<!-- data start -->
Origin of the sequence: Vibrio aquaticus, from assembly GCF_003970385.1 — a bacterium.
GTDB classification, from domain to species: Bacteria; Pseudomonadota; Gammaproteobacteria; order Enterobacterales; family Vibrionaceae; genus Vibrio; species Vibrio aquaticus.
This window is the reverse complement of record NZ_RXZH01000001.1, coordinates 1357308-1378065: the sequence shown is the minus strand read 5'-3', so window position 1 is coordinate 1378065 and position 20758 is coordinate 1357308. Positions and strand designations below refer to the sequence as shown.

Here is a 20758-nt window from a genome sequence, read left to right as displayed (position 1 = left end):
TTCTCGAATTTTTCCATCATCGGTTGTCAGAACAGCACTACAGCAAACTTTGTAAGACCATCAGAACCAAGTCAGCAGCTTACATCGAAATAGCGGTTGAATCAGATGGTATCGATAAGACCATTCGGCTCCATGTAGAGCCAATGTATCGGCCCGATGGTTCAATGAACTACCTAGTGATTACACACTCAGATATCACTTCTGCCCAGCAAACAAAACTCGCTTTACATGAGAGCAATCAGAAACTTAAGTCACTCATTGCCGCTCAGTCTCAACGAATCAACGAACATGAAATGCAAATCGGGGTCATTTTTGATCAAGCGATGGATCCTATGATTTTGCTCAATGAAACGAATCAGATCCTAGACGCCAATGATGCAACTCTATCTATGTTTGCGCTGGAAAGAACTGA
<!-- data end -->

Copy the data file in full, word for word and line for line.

Origin of the sequence: Vibrio aquaticus, from assembly GCF_003970385.1 — a bacterium.
GTDB classification, from domain to species: Bacteria; Pseudomonadota; Gammaproteobacteria; order Enterobacterales; family Vibrionaceae; genus Vibrio; species Vibrio aquaticus.
This window is the reverse complement of record NZ_RXZH01000001.1, coordinates 1357308-1378065: the sequence shown is the minus strand read 5'-3', so window position 1 is coordinate 1378065 and position 20758 is coordinate 1357308. Positions and strand designations below refer to the sequence as shown.

Here is a 20758-nt window from a genome sequence, read left to right as displayed (position 1 = left end):
TTCTCGAATTTTTCCATCATCGGTTGTCAGAACAGCACTACAGCAAACTTTGTAAGACCATCAGAACCAAGTCAGCAGCTTACATCGAAATAGCGGTTGAATCAGATGGTATCGATAAGACCATTCGGCTCCATGTAGAGCCAATGTATCGGCCCGATGGTTCAATGAACTACCTAGTGATTACACACTCAGATATCACTTCTGCCCAGCAAACAAAACTCGCTTTACATGAGAGCAATCAGAAACTTAAGTCACTCATTGCCGCTCAGTCTCAACGAATCAACGAACATGAAATGCAAATCGGGGTCATTTTTGATCAAGCGATGGATCCTATGATTTTGCTCAATGAAACGAATCAGATCCTAGACGCCAATGATGCAACTCTATCTATGTTTGCGCTGGAAAGAACTGA